GIS is considered as a key tool by many researchers [34-38] to map the spatial distribution of flood risk and vulnerability to flood. A GIS facilitates the input, storage, management, analysis, integration, and output of spatial data which can aid with real time decision making and strategic planning for effective risk management and hazard preparedness . GIS can improve warning, evacuation, and emergency response systems by helping route emergency response vehicles and locating emergency response facilities [39-40]. Exposures of soil and geology to flood, urban infrastructure, and socioeconomic data, can be input and stored in a GIS and then analyzed to identify areas prone to flood, identify vulnerable populations, and forecast flood events, and aid in land use zoning decisions to improve flood mitigation and management [17,39].
The flood risk mapping and analysis on various flood prone watersheds have been performed by many researchers throughout the world. In a recent study on Romanian national strategy, Varga et al.  provide basic information for preliminary flood risk assessments and flood hazard mapping in all areas with a significant flood risk, according to the Flood Directive. The technical and scientific approach and the main steps in setting up the plan for flood prevention, protection and mitigation at the river basin level are presented. Apel et al.  perform flood risk analyses in Eilenburg, Germany, especially in urban areas and tested a number of combinations of models of different complexity both on the hazard (probability of occurrence) and on the vulnerability. Chang et al.  examine the anthropogenic and natural causes of flood risks in six representative cities in the Gangwon Province of Korea. Tran et al.  explore the impacts of floods on the economy, environment and society; and tries to clarify the rural community's coping mechanism to flood disasters in Central Viet Nam. They reveal that flooding is an essential element for a coastal population, whose livelihood depends on productive functions of cyclical floods. Forster et al.  assess flood risk for a rural detention area, alongside the Elbe River in Germany. They find that the losses in agricultural areas exhibit a strong seasonal pattern, and the flooding probability also has a seasonal variation. The flood risk is assessed for a planned detention area based on loss and probability estimation approaches of different time frames, namely a monthly and an annual approach.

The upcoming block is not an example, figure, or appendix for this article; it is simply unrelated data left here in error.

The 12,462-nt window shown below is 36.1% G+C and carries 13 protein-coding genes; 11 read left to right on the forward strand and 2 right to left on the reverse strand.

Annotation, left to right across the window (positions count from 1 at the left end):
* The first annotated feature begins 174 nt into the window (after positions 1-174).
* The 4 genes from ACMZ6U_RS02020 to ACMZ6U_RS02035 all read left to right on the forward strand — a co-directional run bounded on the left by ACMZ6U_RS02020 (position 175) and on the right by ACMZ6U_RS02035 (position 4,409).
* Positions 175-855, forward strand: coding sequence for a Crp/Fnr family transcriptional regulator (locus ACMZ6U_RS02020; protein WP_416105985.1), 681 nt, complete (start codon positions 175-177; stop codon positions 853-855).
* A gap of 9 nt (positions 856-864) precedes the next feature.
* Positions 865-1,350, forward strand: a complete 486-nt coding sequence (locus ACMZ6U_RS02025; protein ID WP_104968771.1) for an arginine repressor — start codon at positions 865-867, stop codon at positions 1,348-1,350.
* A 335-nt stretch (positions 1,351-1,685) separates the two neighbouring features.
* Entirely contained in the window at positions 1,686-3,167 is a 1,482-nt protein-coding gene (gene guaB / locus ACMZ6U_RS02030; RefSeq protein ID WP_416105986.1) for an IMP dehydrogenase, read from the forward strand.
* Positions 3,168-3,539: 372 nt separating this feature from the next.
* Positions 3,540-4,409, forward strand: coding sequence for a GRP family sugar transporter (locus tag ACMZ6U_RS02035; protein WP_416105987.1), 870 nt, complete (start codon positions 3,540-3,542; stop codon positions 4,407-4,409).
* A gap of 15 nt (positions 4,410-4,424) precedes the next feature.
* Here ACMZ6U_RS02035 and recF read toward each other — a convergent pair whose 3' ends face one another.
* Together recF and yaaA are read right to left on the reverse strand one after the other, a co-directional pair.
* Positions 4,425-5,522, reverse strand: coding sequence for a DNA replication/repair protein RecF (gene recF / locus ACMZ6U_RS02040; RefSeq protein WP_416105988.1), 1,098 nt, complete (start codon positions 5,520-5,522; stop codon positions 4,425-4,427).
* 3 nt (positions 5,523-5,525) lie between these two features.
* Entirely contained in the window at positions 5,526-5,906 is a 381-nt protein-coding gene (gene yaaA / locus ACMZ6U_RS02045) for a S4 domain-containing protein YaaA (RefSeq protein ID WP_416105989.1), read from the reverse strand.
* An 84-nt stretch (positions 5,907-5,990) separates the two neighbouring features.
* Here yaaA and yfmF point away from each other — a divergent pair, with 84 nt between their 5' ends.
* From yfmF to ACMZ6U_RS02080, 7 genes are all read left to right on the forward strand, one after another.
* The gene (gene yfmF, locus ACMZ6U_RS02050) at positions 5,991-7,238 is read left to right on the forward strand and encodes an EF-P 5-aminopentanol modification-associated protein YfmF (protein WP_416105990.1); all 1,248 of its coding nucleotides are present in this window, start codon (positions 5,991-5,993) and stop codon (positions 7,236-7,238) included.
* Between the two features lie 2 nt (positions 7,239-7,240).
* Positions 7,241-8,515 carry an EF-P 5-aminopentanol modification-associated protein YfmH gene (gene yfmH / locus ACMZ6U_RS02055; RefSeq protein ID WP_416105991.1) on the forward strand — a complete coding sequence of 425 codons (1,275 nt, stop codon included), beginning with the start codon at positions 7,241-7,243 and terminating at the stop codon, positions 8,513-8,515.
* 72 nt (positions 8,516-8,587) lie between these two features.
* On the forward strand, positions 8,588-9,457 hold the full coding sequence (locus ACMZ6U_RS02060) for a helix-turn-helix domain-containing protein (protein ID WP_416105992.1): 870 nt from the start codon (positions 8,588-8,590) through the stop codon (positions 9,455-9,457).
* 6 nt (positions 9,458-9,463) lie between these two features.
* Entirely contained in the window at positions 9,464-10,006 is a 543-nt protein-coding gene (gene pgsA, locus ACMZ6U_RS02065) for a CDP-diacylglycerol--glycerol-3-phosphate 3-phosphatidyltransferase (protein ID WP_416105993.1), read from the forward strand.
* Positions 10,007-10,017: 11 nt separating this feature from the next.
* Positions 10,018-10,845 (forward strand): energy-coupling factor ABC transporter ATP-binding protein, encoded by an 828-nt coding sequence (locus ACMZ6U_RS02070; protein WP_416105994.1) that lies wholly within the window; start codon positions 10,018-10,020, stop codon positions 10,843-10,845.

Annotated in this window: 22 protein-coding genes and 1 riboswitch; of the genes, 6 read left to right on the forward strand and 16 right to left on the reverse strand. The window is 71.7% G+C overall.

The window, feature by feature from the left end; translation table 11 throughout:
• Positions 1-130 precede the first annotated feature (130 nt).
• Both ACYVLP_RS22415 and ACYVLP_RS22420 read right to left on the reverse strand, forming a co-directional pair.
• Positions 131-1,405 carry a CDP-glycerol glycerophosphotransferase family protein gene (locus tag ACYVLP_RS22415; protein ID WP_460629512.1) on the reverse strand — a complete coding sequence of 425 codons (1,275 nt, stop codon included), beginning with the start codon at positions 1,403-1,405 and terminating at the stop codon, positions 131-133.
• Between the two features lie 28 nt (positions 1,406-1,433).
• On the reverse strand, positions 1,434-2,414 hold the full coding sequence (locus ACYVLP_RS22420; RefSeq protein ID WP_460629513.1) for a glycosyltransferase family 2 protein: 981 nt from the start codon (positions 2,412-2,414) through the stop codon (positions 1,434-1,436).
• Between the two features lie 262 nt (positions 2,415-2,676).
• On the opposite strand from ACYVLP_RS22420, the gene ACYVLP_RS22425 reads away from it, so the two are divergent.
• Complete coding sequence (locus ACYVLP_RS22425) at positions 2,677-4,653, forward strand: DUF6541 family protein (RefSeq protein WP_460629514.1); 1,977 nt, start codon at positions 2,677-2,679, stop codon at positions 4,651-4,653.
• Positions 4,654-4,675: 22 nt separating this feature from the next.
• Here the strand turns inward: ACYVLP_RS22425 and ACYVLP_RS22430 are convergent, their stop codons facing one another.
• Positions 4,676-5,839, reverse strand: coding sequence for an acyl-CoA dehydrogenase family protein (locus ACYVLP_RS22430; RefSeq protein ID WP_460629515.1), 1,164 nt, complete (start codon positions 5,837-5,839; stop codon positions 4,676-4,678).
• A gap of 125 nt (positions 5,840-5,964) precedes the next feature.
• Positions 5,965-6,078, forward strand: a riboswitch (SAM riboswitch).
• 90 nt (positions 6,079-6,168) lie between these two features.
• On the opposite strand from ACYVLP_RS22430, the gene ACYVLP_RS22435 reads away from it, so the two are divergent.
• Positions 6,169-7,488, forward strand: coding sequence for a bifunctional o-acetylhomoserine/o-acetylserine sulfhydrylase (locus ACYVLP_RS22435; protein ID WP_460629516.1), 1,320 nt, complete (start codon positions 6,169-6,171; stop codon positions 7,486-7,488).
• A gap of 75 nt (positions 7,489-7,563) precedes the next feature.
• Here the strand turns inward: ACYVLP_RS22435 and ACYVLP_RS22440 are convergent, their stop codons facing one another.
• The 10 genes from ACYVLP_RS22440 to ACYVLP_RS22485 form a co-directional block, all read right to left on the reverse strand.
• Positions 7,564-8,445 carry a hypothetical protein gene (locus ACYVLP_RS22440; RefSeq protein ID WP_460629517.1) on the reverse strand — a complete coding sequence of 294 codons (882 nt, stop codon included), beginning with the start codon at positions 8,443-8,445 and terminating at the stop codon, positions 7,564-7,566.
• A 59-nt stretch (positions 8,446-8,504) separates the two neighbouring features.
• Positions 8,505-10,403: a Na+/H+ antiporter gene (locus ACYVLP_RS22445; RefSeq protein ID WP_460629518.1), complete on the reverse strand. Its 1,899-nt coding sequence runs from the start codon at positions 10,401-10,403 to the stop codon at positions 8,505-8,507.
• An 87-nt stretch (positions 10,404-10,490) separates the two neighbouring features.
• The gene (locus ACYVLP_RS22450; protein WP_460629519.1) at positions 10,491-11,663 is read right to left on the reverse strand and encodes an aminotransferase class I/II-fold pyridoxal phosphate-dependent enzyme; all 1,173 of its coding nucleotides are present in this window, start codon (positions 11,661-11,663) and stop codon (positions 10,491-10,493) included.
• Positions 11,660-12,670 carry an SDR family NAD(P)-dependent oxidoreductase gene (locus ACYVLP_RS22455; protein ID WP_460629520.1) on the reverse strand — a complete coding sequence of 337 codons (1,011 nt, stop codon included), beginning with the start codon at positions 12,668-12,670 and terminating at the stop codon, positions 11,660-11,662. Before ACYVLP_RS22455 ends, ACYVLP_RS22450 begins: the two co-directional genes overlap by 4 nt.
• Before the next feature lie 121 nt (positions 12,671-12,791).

The present research study is motivated by the Hotspots project [45,46] completed by the Center for Hazards and Risk Research (CHRR) at Columbia University and the World Bank's Disaster Management Facility [DMF), now the Hazard Management Unit (HMU). In the Hotspots project, the risk levels are estimated by combining hazard or probability of occurrence with historical vulnerability for two indicators of risk--population and Gross Domestic Product (GDP) per unit area--for six major natural hazards: earthquakes, volcanoes, landslides, floods, droughts, and cyclones. The relative risks for each grid cell, rather than country as a whole, is calculated at sub-national scales. Such information can inform a range of disaster prevention and preparedness measures, and development of long-term land-use plans and multihazard risk management strategies. Hotspots global analysis and case studies stimulate additional research, particularly at national and local levels. The present study develops an information system for risk-vulnerability analyses to flood and facilitates vulnerability mitigation by providing various flood information to different users. The information system is designed to provide selective access to information on the bases of user needs. This reduces the misuse of data and promotes data security. A set of suitable vulnerability indicators and the procedure for their integration into an overall vulnerability index with high spatial density represent the major analysis tool within the information system. The additional innovations of the information system include: 1) the computation of selected flood risk-vulnerability indicators organized into themes from four components of vulnerability to flood, i.e., physical, economic, infrastructure, and social vulnerability , 2) the spatial infrastructure vulnerability analysis to flood due to inundation of main communication routes and road bridges, 3) the spatial flood impacts due to inundation of critical facilities (schools, hospitals, and fire stations) and 4) quantification of exposures of land use/land cover and soil permeability to flood. The postal codes or Forward Sortation Areas (FSA) are considered for spatial discretization of the region and flood risk evaluation. An interactive analysis tool is also developed for calculation of flood risk as a function of change in land use. The proposed information system is implemented …